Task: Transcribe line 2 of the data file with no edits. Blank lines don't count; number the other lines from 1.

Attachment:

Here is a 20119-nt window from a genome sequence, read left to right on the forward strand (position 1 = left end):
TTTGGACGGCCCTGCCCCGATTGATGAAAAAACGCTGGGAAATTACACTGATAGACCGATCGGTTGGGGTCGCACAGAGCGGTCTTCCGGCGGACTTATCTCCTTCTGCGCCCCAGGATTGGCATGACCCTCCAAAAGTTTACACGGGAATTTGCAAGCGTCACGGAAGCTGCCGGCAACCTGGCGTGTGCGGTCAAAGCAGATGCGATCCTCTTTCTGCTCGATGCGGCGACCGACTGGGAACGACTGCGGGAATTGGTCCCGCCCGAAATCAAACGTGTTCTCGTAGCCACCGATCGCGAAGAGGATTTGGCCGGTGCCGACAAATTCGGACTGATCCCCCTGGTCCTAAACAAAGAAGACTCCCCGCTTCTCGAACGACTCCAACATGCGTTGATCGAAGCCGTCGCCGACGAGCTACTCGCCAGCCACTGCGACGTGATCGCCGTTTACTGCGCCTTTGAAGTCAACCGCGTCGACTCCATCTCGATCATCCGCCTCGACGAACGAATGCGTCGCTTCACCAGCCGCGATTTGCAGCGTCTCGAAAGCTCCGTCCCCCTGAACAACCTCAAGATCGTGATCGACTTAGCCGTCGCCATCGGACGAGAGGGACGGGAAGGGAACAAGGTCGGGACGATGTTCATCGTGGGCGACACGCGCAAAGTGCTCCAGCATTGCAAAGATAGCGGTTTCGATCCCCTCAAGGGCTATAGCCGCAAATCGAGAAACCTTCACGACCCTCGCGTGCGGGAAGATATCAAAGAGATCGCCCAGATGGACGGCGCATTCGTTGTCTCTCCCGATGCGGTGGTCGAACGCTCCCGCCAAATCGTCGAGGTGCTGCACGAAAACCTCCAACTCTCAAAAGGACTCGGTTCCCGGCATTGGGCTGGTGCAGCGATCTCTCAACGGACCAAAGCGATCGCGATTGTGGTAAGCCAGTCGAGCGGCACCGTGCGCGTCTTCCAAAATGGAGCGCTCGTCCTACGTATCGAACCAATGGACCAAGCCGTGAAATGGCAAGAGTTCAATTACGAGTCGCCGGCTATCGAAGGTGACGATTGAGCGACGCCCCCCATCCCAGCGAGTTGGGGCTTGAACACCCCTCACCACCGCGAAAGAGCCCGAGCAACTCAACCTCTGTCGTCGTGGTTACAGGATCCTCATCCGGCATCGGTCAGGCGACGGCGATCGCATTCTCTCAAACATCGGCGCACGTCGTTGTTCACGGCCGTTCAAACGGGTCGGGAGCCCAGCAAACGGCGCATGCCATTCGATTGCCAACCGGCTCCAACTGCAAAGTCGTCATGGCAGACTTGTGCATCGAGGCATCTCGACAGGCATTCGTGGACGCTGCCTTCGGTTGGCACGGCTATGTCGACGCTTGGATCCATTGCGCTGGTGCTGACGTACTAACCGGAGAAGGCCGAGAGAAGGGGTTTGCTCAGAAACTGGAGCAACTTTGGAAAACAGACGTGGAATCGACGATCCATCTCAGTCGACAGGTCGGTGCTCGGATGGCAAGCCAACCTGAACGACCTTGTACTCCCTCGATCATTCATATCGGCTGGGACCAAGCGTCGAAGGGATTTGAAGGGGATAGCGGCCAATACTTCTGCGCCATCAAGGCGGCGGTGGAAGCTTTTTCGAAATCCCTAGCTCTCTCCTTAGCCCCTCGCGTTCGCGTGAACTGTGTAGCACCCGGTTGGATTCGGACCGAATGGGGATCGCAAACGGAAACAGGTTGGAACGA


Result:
TTTGGACGGCCCTGCCCCGATTGATGAAAAAACGCTGGGAAATTACACTGATAGACCGATCGGTTGGGGTCGCACAGAGCGGTCTTCCGGCGGACTTATCTCCTTCTGCGCCCCAGGATTGGCATGACCCTCCAAAAGTTTACACGGGAATTTGCAAGCGTCACGGAAGCTGCCGGCAACCTGGCGTGTGCGGTCAAAGCAGATGCGATCCTCTTTCTGCTCGATGCGGCGACCGACTGGGAACGACTGCGGGAATTGGTCCCGCCCGAAATCAAACGTGTTCTCGTAGCCACCGATCGCGAAGAGGATTTGGCCGGTGCCGACAAATTCGGACTGATCCCCCTGGTCCTAAACAAAGAAGACTCCCCGCTTCTCGAACGACTCCAACATGCGTTGATCGAAGCCGTCGCCGACGAGCTACTCGCCAGCCACTGCGACGTGATCGCCGTTTACTGCGCCTTTGAAGTCAACCGCGTCGACTCCATCTCGATCATCCGCCTCGACGAACGAATGCGTCGCTTCACCAGCCGCGATTTGCAGCGTCTCGAAAGCTCCGTCCCCCTGAACAACCTCAAGATCGTGATCGACTTAGCCGTCGCCATCGGACGAGAGGGACGGGAAGGGAACAAGGTCGGGACGATGTTCATCGTGGGCGACACGCGCAAAGTGCTCCAGCATTGCAAAGATAGCGGTTTCGATCCCCTCAAGGGCTATAGCCGCAAATCGAGAAACCTTCACGACCCTCGCGTGCGGGAAGATATCAAAGAGATCGCCCAGATGGACGGCGCATTCGTTGTCTCTCCCGATGCGGTGGTCGAACGCTCCCGCCAAATCGTCGAGGTGCTGCACGAAAACCTCCAACTCTCAAAAGGACTCGGTTCCCGGCATTGGGCTGGTGCAGCGATCTCTCAACGGACCAAAGCGATCGCGATTGTGGTAAGCCAGTCGAGCGGCACCGTGCGCGTCTTCCAAAATGGAGCGCTCGTCCTACGTATCGAACCAATGGACCAAGCCGTGAAATGGCAAGAGTTCAATTACGAGTCGCCGGCTATCGAAGGTGACGATTGAGCGACGCCCCCCATCCCAGCGAGTTGGGGCTTGAACACCCCTCACCACCGCGAAAGAGCCCGAGCAACTCAACCTCTGTCGTCGTGGTTACAGGATCCTCATCCGGCATCGGTCAGGCGACGGCGATCGCATTCTCTCAAACATCGGCGCACGTCGTTGTTCACGGCCGTTCAAACGGGTCGGGAGCCCAGCAAACGGCGCATGCCATTCGATTGCCAACCGGCTCCAACTGCAAAGTCGTCATGGCAGACTTGTGCATCGAGGCATCTCGACAGGCATTCGTGGACGCTGCCTTCGGTTGGCACGGCTATGTCGACGCTTGGATCCATTGCGCTGGTGCTGACGTACTAACCGGAGAAGGCCGAGAGAAGGGGTTTGCTCAGAAACTGGAGCAACTTTGGAAAACAGACGTGGAATCGACGATCCATCTCAGTCGACAGGTCGGTGCTCGGATGGCAAGCCAACCTGAACGACCTTGTACTCCCTCGATCATTCATATCGGCTGGGACCAAGCGTCGAAGGGATTTGAAGGGGATAGCGGCCAATACTTCTGCGCCATCAAGGCGGCGGTGGAAGCTTTTTCGAAATCCCTAGCTCTCTCCTTAGCCCCTCGCGTTCGCGTGAACTGTGTAGCACCCGGTTGGATTCGGACCGAATGGGGATCGCAAACGGAAACAGGTTGGAACGA